Extinction is wry enough to avoid its title.
It’s a Memento meets A Beautiful Mind thriller about a Basque man who discovers that there is a mathematical correlation between a convenience store shooting tragedy and the same spot’s past, present and future.
Adam Sandler produced Netflix movies aren’t about the quality. They are about how much stuff they can get away with, the more sexual the better. The plots are just setups for the gags. Father of the Year excuse is about an idiot long haired alcoholic father (David Spade) attempts to impress his valedictorian son that…
How It Ends is one of those post apocalyptic movies that test one’s patience for the unanswerable.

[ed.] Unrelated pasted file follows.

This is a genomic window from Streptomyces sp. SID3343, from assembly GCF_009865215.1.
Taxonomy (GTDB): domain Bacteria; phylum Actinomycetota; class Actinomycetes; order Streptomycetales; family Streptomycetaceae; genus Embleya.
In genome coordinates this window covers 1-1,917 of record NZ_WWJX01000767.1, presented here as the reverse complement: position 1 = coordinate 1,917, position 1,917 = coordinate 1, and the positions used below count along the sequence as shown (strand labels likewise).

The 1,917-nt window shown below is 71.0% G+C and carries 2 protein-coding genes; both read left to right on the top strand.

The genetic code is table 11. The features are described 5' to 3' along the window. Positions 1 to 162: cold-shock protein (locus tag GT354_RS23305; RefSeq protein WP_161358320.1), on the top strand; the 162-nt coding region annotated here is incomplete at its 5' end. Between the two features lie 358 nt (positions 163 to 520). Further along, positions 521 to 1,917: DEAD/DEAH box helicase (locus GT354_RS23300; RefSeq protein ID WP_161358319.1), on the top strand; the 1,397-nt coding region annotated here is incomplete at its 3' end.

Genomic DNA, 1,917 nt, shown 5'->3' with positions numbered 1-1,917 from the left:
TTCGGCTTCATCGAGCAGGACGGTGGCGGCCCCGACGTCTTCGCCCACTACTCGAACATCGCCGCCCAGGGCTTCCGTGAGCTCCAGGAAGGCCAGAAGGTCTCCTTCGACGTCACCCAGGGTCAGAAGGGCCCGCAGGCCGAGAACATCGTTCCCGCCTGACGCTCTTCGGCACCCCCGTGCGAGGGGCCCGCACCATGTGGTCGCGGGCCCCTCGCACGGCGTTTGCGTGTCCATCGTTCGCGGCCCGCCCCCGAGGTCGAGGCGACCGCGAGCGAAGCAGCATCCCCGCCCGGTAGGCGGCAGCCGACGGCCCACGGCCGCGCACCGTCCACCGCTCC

There is no explanation, no backstory just observation enshrouded in mythic layers of beautiful cinematography. Everything is left to interpretation, which is both besides the point and probably is the point.
The latest adaptation of White Fang, now streaming on Netflix, tries to maintain a balance between London’s naturalism and family dog domestication.
When the expected Deliverance moment comes it is both false and awkwardly right. They all get through the rapids not shattered, just a little bit better men, friends and maybe understanding and appreciative parent and child.
King of Peking (streaming on Netflix) proves that the best buddy films are created by fathers and sons.
Any hopes that Artificial Intelligence might achieve greatness, humanity or even some kind of non-revolutionary singularity are dashed by the averageness of AI movies. Tau, a Netflix sci-fi original, proves that garbage in garbage out not only makes buggy code but seriously faulty robot movies. If the soul (Ed Skrein) behind the soul of the…